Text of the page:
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Cocktail Powders


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11 replies to this topic

#1 donbert

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Posted 20 March 2007 - 11:02 AM

The folks over at the DrinkBoy forum have been discussing dehydrating various liquors and bitters and grinding them down to make powders to rim glasses. Damon Dyer (bartender at Jack the Horse in Brooklyn, NY) has successfully made Campari powder in the oven for a drink he's doing at his bar but was complaining about the time and effort it takes. After throwing out obvious solution that would require specialized equipment like a lyophilizer, vacuum evaporator, or rotory evaporator I remembered that Thomas Keller suggests using the microwave for making vegetable dusts for garnishing in the French Laundry Cookbook.

As a proof of concept we tried evaporating 1/2 a cup of Campari in the microwave. It took about 6 minutes but then we weren't able to get the result off the pyrex bowl without potentially breaking the bowl. On the second attempt after 4 minutes we poured out the liquid onto a silpat pressed into a larger bowl which resulted in this:

Posted Image

Once ground down Damon verified that the taste and texture were identical to what he was doing in the oven in 6 hours:

Posted Image

A look in On Food and Cooking revealed a few more considerations:

When we dissolve sugar or salt in water the boiling point of the solution becomes higher than the boiling point of pure water. This increase in the boiling point depends predictably on the amount of material dissolved... so the boiling point of a solution is an indicator of the concentration of the dissolved material. ... sugar syrup that boils at 250F/125C is about 90% sugar by weight ... at 300f/149C and above, nearing 100%


as the sugar concentration passes 80% [240F/116C], there's so little water left that both the temperature of the syrup and its boiling point rise more rapidly. As the concentration approaches 100% , the temperature rises very fast, and can over shoot the desired range and brown or scorch the sugar.


Above 330F/165C, the sugar syrup is more than 99% sucrose. It no longer boils but begins to break down and caramelize.


Based on this and more experimentation I have a more streamlined process.

1.) Use a silicone baking mold, it can handle temperatures up to 400F and is much easier remove the final product. For experiments I've been using a cupcake mold which is good for a 1/4 cup sample.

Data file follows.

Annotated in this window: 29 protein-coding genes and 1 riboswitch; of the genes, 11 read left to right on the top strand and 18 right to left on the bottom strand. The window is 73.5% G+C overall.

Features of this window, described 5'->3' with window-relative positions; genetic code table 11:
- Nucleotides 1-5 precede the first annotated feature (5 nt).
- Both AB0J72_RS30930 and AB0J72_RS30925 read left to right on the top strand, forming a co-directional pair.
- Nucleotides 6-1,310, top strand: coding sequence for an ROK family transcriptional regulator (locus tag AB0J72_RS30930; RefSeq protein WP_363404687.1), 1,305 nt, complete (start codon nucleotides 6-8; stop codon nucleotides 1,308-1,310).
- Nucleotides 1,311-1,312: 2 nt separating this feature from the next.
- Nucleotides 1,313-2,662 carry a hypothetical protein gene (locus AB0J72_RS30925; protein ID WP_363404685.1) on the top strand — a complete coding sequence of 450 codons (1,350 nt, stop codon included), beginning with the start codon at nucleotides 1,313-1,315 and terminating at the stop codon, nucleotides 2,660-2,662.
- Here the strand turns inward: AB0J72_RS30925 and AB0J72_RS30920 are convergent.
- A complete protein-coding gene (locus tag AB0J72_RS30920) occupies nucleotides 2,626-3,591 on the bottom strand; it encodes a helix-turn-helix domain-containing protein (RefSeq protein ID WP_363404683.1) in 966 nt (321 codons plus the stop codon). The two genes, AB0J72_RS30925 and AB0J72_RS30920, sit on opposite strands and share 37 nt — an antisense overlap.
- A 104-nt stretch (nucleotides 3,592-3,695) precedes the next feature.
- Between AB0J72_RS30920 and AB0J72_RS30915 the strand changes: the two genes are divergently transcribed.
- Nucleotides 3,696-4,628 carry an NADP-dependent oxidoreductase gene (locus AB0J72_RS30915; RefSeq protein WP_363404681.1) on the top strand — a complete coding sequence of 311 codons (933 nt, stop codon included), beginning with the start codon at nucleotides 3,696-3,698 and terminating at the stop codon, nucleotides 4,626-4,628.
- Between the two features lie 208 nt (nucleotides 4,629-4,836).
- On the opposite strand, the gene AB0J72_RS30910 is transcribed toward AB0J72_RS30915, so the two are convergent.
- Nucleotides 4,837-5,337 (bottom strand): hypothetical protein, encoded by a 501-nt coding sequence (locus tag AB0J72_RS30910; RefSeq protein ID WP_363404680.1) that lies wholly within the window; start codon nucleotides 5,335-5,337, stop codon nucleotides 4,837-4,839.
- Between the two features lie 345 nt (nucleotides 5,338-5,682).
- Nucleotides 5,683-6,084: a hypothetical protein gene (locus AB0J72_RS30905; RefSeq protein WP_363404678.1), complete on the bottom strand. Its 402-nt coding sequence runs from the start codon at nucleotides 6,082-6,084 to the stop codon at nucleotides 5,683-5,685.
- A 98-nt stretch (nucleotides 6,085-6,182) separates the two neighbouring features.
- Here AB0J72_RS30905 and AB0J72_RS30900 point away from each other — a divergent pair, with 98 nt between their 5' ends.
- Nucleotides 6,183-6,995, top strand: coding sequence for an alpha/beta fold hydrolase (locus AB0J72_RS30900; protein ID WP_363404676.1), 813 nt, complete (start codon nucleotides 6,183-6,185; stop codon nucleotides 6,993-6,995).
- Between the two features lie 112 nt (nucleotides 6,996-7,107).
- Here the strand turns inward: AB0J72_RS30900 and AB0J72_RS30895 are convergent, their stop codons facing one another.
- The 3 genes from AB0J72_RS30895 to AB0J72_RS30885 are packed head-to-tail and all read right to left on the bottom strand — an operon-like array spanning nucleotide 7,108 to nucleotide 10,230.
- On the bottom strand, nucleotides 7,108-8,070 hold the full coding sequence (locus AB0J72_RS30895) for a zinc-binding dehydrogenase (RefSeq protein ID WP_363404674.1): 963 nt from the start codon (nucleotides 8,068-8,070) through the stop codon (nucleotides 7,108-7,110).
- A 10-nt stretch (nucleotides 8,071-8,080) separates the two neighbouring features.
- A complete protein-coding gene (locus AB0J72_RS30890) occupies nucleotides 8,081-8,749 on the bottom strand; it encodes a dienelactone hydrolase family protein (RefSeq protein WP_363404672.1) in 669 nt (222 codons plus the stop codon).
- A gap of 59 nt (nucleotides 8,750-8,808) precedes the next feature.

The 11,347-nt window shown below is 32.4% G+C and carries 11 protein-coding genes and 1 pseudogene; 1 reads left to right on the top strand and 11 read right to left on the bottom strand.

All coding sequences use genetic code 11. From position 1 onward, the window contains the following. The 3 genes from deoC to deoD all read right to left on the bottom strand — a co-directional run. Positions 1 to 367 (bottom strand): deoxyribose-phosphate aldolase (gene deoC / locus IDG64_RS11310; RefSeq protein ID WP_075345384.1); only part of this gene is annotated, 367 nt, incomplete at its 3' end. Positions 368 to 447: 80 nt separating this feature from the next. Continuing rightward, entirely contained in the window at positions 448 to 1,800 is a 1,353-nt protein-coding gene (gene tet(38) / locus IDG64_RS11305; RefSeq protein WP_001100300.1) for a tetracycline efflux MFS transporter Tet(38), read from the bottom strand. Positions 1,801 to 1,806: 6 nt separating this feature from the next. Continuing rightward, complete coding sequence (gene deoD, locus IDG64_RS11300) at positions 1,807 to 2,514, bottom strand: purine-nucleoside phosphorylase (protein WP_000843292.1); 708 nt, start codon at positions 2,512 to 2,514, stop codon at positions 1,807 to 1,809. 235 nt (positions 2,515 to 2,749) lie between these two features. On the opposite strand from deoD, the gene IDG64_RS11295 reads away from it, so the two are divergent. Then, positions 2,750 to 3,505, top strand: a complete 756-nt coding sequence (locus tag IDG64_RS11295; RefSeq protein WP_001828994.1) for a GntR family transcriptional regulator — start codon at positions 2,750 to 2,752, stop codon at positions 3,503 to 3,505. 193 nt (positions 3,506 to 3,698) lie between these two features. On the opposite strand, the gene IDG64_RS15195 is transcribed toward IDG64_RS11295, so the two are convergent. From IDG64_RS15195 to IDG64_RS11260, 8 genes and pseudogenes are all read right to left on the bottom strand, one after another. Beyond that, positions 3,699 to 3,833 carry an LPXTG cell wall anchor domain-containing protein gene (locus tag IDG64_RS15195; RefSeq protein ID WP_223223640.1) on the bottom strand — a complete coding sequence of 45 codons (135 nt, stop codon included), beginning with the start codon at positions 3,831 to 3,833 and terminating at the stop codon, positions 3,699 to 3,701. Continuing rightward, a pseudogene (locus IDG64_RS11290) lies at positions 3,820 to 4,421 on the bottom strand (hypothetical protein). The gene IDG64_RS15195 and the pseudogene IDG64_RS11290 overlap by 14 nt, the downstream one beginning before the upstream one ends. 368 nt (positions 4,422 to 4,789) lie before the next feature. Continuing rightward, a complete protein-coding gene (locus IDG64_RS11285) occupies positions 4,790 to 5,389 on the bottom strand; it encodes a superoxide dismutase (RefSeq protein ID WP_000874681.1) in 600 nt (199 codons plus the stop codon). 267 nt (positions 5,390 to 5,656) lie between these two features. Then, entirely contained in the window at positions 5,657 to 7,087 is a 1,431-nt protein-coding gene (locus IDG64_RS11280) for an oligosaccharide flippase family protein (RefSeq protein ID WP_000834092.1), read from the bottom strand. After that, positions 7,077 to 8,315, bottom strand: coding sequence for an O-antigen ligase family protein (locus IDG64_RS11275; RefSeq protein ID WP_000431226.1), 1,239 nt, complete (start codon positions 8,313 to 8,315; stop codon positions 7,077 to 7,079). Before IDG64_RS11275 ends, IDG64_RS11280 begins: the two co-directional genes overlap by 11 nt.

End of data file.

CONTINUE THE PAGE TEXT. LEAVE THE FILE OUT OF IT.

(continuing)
2.) Heat in short increments at the beginning (more violent boiling at a lower temperature due to the alcohol first boiling off) and at the end (sharp increase in temperature as the sugar concentration rises).

3.) When experimenting constantly take the temperature between short heatings (20-30 seconds). This will give you a good idea of how long it takes to evaporate the liquid.

For Maraschino (Luxardo) I had to use 20 sec intervals for the first 1.5 minutes, then could let it go for 3 mins straight before going back to 20 sec intervals until 303.5F was reached. The result when cooled is an easily removable "puck" of Maraschino:

Posted Image

A quick grind in my mortar results in a fine powder:

Posted Image

Thus far this technique has worked for Campari, Angostura Bitters (with added sugar), Green/Yellow Chartreuse, and Maraschino. Sloe Gin didn't work so well but I think I can add more sugar to make it work. I plan to go through the rest of my liquors to see what else can be made into powders.

One outstanding question is if the high temperature changes the flavor/aroma of the liquor. The Green/Yellow Chartreuse lost most of their more floral aroma about half way though the process and ends up tasting more vegetal (not unlike the Elixir Végétal).

Disclaimer: Your results may very depending on your microwave and elevation

edit: spelling and pictures now link to higher resolution pictures on flickr

Edited by donbert, 20 March 2007 - 11:27 AM.


#2 donbert

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Posted 20 March 2007 - 11:07 AM

I also plan to try using the same technique to "infuse" salts. I was able to make a candy cap mushroom tincture to which I added salt and dehydrate by leaving it over night above a pilot light.

#3 bostonapothecary

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Posted 20 March 2007 - 12:11 PM

I also plan to try using the same technique to "infuse" salts. I was able to make a candy cap mushroom tincture to which I added salt and dehydrate by leaving it over night above a pilot light.

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wow, must try that salt technique.....

but anyhow heating any alcohol endangers evaporating all essential oils that contribute the flavor.....or the good flavor anyhow.....

are the flavor results actually interesting enough to make it worth your while?
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#4 bpeikes

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Posted 22 March 2007 - 07:03 AM

The flavors are definitely interesting. The Campari dust works very well, while the Chartreuse dust definitely lost some of the delicate flavors, but I'm not sure if that was due to the high temperatures or just that in a powder state you don't get the same kind of coverage on the tongue. Would be interesting to take the powders adding alcohol and comparing the flavor to the original product.

wow, must try that salt technique.....

but anyhow heating any alcohol endangers evaporating all essential oils that contribute the flavor.....or the good flavor anyhow.....

are the flavor results actually interesting enough to make it worth your while?

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#5 Kerry Beal

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Posted 22 March 2007 - 07:11 AM